As I already mentioned during the remarks, our executive leadership team have voluntarily deferred 50% of their base salaries for a three month period and that will be extended if needed as well as country level managing directors and corporate directors that did at a different rate. With these measures, we expect a 20% G&A reduction in 2020 versus 2019. And we remain prepared to make difficult decisions to manage the situation. So Marcelo?

Marcelo Rabach — Chief Executive Officer

Yeah. I would like to add about all the discussions and all the conversations with McDonald’s. They have been very supportive. So they gave us the opportunity to defer the royalty payments related to the sales of March, April, May and June. All those payments were deferred until 2021. And at the same time, given the situation, we agreed with McDonald’s to have the flexibility to reduce the advertising and promotion spending requirement by the MFA, we should invest 5% of our gross sales each and every single year. And in 2020, we agreed with McDonald’s to reduce these requirement to 4%.

So those are many of the actions that the management took in order to reduce our costs in different areas of the business. And at the same time, Mariano mentioned during the call that we cut significantly our capex expenditures that do not impact our costs in the short-term, but it protect our liquidity. And maybe Mariano can add some more color in terms of our liquidity situation and some additional measures that we took in order to cover, I think the last part of Bob’s question.

Mariano Tannenbaum — Chief Financial Officer

Yes. Thanks, Marcelo. Yes. In terms of liquidity, we started the year in a very good shape with a strong cash position. In addition to having $50 million in committed credit lines, we have — which is not common for Latin American companies, we have also and committed credit lines outstanding that allow us to fund our operations while we are not receiving all the inflows from our sales.

It’s important to remark that during the first quarter and the first weeks of April, we met all our pre-COVID obligations. So while we expect the second quarter to be materially worse than the first quarter in terms of results, we also believe that April was the worst month in terms of sales and cash flows — inflows. So towards the end of April, and that’s important, the last three weeks, we stabilized our cash flows and we expect the situation to begin improving as we resume operations and add sales segments to our restaurants. So more inflows, and we are fully in charge of our outflows, as we already explained.

So let me conclude this long answer by saying that we are really confident that we will have access to the funding sources and cash generation to more than meet our obligations moving forward. So I think that’s the end of the question.

Marcelo Rabach — Chief Executive Officer

Okay. And finally, Bob, I think that you asked about our expectations about the new normality after the COVID pandemic crisis. In the short-term, I think that we have pretty good information. We made a lot of research. And based on that, we have our recovery plan in place, which pillars, the first pillar because it’s the main driver nowadays at the moment of decide to have a meal out of home. The main driver for people is safety, is be sure that the place where they are going took all the measures, all the procedures were reinforced, all the protocols to be a safer place. So people assurance is our best effort in terms of growing sales in the short-term.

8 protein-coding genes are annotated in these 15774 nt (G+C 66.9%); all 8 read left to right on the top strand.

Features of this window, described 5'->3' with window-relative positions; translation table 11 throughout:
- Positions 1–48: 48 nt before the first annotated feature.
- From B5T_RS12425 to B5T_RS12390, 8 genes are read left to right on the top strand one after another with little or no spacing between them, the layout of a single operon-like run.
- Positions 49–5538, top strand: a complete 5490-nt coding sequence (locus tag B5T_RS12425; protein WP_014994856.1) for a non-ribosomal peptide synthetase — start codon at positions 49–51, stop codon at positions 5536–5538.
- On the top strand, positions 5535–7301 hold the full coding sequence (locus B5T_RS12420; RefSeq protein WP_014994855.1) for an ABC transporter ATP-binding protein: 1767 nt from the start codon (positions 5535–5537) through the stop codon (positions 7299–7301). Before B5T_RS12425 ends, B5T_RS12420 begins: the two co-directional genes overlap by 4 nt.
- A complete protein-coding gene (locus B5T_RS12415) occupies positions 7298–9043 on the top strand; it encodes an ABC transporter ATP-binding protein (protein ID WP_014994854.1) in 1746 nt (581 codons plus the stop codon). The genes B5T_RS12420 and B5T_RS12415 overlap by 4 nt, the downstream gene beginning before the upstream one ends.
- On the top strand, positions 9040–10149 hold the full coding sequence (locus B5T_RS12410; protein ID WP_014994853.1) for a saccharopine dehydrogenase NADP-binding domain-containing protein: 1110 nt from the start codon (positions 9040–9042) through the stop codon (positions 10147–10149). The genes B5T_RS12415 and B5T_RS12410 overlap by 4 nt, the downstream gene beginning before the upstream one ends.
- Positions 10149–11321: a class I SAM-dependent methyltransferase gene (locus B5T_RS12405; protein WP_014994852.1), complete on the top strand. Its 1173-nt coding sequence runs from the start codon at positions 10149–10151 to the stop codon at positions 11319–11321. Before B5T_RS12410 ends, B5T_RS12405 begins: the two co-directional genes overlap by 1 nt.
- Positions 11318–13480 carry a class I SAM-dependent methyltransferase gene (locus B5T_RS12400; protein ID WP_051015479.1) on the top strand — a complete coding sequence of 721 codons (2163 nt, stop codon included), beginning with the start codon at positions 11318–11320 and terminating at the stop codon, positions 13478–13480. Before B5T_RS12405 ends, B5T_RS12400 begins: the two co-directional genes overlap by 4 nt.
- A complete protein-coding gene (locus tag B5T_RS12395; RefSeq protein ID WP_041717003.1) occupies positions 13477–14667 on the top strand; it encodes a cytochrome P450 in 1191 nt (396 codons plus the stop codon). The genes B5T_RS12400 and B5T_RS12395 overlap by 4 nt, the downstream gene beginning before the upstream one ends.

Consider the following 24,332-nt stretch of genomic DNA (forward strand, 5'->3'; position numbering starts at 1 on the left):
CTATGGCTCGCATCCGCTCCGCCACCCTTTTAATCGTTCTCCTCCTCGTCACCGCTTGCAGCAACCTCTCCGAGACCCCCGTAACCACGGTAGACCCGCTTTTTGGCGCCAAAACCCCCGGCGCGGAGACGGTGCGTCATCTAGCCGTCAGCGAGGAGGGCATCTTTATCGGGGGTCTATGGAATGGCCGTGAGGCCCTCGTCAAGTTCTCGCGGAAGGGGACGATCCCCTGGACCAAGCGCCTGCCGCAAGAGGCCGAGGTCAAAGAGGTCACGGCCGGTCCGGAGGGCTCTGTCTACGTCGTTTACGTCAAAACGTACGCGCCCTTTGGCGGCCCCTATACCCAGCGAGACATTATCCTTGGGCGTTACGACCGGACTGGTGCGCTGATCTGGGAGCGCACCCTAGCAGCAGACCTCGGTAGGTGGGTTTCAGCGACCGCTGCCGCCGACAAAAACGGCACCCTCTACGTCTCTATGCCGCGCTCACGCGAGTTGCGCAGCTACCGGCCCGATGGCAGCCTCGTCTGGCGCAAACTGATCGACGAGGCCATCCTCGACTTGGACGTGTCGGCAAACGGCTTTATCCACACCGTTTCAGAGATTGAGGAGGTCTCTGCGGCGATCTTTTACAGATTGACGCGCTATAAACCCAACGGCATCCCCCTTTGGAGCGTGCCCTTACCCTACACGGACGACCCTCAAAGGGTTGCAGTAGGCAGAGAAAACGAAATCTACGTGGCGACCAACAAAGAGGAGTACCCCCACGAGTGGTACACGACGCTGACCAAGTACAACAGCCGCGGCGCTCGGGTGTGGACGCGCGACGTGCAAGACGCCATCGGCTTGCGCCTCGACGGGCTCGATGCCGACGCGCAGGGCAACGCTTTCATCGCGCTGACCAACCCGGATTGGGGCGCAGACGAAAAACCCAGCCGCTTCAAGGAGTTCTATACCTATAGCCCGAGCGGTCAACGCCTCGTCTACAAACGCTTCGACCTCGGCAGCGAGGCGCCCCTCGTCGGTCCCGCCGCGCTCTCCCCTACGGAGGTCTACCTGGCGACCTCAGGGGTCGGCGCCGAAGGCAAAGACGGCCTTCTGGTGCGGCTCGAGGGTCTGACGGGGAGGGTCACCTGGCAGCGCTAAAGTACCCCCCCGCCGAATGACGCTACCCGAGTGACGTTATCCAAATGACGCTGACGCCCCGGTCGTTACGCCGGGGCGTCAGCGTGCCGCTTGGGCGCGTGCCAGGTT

And on top of that, we have three very important business segments for us, sales channels, which are key in terms of growing sales in the short-term. And we are very well positioned in all of those, which are Drive-Thru, Delivery and Take-away. So we know that consumer habits will change, especially in these early days after the pandemic and when the markets quarantines finish and people go out again. They are — their patterns of consumption and the way they deal with their day-to-day business is different. So safety and trust will be, it is and will be a key driver in consumer decisions.

The economic and financial impact on consumer finances will put we think a premium value and may also drive some trading down from casual dining, fast casual alternatives or full service restaurants. And convenience and experience will also influence customers’ decision. So at the same time, in terms of the competitive landscape, we expect some competitor consolidation. We think that some smaller chains or individual operators can make the other side of this crisis. And we will continue to be as aggressive as possible in order to be the best option in the market.

So we are convinced that we will emerge this crisis in a position of competitive strength, mainly due to our largest freestanding restaurant footprint, our great job around delivery, delivery penetration is very high in our case, more than 1,500 restaurants in the region offer this business segment. The brand McDonald’s, obviously, the brand McDonald’s is recognized around the world by its standards in terms of hygiene and food safety, and we are being even more focused on that than in the past, our favorite menu items. And all these supported by our industry-leading digital capabilities. We mentioned during the call that we are almost at the 40 million mark in terms of downloads. We are by far the brand with the biggest amount of active users, and we are using that channel in order to be very close to our customers in the region.

So that’s what we have. We do not have all the answers yet, but so far we have these priorities to work on. And I think that we are extremely well positioned to deal with these new normality going forward. So long answer, but I think that you introduced more than one question. But it was okay. Thank you, Bob.


Our next question comes from Gary Barnes with PGGM. Please go ahead.

Gary Barnes — PGGM — Analyst